The Spayed Mare

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 When to Spay a Mare
and What Spaying Involves

  1999 Cherry Hill

Although removing a mare's ovaries is not as commonly performed as  gelding,  there are circumstances in which spaying a mare can be advantageous.

     Some breed registries allow a tentative registered mare to move up to permanent registration when she is spayed.

     If a mare has developed dangerous behavior as a result of hormone imbalances resulting from  an ovarian tumor, removing the ovaries can redeem the mare's chance at a useful non-breeding role.  Mares with granulosa tumors most often display wicked habits such as squealing, biting kicking and exhibiting stallion-like behavior.  In 90-95% of the cases, surgical removal of the tumor and/or ovaries eliminates the undesireable behavior. Mares that have developed cresty necks and voice changes most often retain the characteristics after surgery.

     Less dangerous mares, but those with  irritable, fussy or silly periods every month may be regarded as a nuisance in terms of show, race or ranch work.  If a mare is valued,  but not for breeding purposes, spaying may provide the necessary alternative to produce a more solid performer.

     A non-surgical treatment for mares with undesirable estral behavior is the administration of an oral synthetic progesterone, Regumate.  Progesterone is the calming female hormone responsible for maintenance of pregnancy.  Regumate's inhibiting effect on the occurrence of the estrous cycle might provide  temporary help during a prospective broodmare's show or race career.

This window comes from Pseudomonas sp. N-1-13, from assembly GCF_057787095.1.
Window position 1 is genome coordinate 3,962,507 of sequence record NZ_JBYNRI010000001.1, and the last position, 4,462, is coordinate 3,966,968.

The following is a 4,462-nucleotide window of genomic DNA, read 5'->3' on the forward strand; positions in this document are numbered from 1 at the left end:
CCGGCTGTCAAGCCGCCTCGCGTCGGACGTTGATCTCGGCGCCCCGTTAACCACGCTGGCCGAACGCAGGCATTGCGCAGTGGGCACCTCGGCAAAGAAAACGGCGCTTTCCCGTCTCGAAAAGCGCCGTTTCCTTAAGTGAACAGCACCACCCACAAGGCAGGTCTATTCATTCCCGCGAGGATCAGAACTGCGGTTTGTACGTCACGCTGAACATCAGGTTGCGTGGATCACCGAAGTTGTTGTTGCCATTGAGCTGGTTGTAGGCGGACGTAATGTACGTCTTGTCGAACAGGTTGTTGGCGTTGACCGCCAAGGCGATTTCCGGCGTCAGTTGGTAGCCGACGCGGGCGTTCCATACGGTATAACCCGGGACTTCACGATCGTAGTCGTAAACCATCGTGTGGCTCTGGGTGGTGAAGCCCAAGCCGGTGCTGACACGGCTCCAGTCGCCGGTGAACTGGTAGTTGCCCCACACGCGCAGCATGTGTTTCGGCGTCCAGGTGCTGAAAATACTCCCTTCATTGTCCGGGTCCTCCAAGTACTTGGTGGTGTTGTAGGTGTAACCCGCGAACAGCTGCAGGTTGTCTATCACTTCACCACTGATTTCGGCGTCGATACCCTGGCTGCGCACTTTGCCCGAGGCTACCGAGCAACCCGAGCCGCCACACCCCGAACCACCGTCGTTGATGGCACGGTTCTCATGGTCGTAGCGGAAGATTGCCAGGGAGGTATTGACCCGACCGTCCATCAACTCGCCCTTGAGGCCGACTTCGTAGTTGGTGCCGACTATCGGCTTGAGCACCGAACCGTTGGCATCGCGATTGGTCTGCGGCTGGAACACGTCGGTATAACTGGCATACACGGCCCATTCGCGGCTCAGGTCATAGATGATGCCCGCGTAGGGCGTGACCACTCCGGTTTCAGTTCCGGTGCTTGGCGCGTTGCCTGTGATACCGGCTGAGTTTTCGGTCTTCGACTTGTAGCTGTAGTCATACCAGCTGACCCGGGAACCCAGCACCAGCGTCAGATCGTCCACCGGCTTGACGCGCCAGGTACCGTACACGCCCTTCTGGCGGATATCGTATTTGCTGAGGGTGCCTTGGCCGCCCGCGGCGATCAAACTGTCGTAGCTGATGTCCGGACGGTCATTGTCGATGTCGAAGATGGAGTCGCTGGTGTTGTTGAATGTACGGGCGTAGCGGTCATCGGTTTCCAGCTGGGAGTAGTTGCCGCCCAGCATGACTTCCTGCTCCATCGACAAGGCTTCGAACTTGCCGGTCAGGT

If more permanent measures are required, the mare owner must look to surgical alteration.  Dr. Robert K. Shideler of Colorado State University's Veterinary Teaching Hospital outlined three methods of removing the ovaries.

     Major abdominal surgery under general anesthesia is the most expensive method involving the longest recovery period, yet may be the only option available to horse owners in many locations.  The ventral midline incision made from the umbilicus toward the udder gives the practitioner easy access to the ovaries.  The surgeon has absolute hemorrhage control which is essential when dealing with the highly vascular ovary with a tumor.  Major vessels are tied.

     The patient usually remains in the hospital for observation for 10-12 days, then is restricted to box-stall/paddock confinement for an additional 30 days.  It is usually 90 days from the date of surgery until the mare can return to training.  As with all major abdominal surgeries, there is the risk of anesthesia and post-operative complications such as colic.

     The flank approach is usually performed with the horse standing in stocks, under the influence of a tranquilizer and local anesthetic.  Often a four inch incision is made in both flanks to allow the surgeon easier access to each ovary.  Removal can be made with an emasculator, such as used in the gelding process or with a chain loop ecraseur.